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The Recruiter's Digest
 Recruiting News, Training & Commentary by Bill Radin

June, 2008

Right Keywords, Wrong Candidate

Recruiters often ask me how a candidate can be rejected for consideration, even though the person’s resume has all the right keywords.

Simple answer? The job description got lost in translation.

Think about it: Every job exists because a company has a problem. Otherwise, they wouldn't be hiring. Unfortunately, most employers are unable or unwilling to talk directly about the problem; so they talk around it.

Instead of saying, “We’ve got a great team of developers. But they lack discipline, and we’re on the verge of losing a major contract because we’re chronically behind schedule,” they hand you a job description that reads, “The candidate will be expected to broadly influence the technology and direction of the product. Must be proficient with J2EE, JCR, JSF and Ajax and possess a BS or MS in computer science or related field.”

It's a classic disconnect: The hiring manager is worrying about a PROBLEM but translates the solution into a list of QUALIFICATIONS for the job.

Submission Deficit Disorder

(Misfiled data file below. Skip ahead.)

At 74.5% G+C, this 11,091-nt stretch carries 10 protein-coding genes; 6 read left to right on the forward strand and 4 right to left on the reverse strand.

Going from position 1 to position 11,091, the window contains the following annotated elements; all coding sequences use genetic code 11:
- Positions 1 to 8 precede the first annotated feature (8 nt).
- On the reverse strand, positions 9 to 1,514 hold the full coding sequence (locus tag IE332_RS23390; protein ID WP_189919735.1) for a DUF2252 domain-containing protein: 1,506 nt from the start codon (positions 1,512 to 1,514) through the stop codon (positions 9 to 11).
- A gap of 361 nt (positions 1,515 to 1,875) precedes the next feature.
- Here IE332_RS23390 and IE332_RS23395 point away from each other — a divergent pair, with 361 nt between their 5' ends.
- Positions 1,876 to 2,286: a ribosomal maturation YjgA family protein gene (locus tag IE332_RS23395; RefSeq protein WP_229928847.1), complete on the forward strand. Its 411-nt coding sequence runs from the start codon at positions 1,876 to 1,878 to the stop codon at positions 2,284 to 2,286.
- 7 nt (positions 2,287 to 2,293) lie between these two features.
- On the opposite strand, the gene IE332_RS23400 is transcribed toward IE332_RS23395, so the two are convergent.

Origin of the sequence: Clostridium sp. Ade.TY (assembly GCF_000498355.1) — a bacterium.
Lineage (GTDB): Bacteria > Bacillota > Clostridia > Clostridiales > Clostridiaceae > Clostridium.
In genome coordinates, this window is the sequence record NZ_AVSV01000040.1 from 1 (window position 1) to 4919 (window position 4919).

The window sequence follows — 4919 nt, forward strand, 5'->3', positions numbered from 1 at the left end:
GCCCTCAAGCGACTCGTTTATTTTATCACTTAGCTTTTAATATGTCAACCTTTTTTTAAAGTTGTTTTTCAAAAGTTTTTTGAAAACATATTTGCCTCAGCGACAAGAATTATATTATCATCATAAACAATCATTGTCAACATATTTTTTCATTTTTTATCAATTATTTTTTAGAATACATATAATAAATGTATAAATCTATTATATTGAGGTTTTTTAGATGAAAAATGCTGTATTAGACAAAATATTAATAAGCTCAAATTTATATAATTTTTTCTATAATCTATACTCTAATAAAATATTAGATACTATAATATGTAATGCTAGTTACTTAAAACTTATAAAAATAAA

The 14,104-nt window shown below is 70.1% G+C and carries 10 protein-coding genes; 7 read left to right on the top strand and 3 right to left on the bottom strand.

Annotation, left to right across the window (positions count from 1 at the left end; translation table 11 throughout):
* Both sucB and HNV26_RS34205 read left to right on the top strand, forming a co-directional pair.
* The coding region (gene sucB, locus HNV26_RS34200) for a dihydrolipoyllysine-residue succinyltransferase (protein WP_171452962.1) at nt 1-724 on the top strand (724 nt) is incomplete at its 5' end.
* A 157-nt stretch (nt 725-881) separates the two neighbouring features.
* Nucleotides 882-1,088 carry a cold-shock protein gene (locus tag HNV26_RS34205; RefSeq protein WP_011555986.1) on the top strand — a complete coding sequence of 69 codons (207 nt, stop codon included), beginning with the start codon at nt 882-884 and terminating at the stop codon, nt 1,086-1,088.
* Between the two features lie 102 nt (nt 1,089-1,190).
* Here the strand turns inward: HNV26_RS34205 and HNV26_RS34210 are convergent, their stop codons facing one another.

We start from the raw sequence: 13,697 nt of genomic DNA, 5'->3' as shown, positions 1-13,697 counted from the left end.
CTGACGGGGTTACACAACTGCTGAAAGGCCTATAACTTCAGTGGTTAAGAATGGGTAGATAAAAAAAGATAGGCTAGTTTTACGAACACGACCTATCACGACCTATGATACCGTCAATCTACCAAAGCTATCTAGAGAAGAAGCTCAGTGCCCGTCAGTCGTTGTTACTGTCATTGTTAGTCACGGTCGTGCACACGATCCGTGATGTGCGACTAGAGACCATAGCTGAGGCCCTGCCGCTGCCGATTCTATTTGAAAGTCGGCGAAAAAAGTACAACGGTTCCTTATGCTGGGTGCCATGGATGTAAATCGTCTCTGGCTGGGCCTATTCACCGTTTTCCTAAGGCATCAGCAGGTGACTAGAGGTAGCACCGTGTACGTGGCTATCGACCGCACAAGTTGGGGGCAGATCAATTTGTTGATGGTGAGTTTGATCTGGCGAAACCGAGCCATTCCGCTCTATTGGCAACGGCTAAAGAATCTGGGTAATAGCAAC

From this point on, you and the employer pass like two ships in the night. You submit the resume with the right QUALIFICATIONS and what happens? The hiring manager stares at the resume, trying to imagine how that candidate’s going to solve the PROBLEM.

The keywords are there
you made sure of thatbut the essential qualities needed to solve the problem are unknown, at least on paper. So the candidate’s resume is returned to you, stamped REJECTED.

But it doesn't have to be this way. By interviewing the hiring manager directly, you can understand the nature of the problem and begin to find a solution. Here are some simple questions to ask:

1. What's the most pressing problem you'd like to solve by making this hire?

2. To fix the problem, what would the new person need to do? Please be specific.

3. What problem-solving accomplishments or experience in the candidate's past job would give you the confidence to predict success at your company?

4. Can you think of any knockout factors that would immediately disqualify someone or render them incapable of succeeding at your company?

5. After the initial problem is solved, what lies ahead, in terms of expected results?

Obviously, there are many more questions you should ask. But by digging deeper than the keywords and cliches
and getting to the heart of the matteryou'll add tremendous value and translate a greater number of submissions into face-to-face interviews.

 
 


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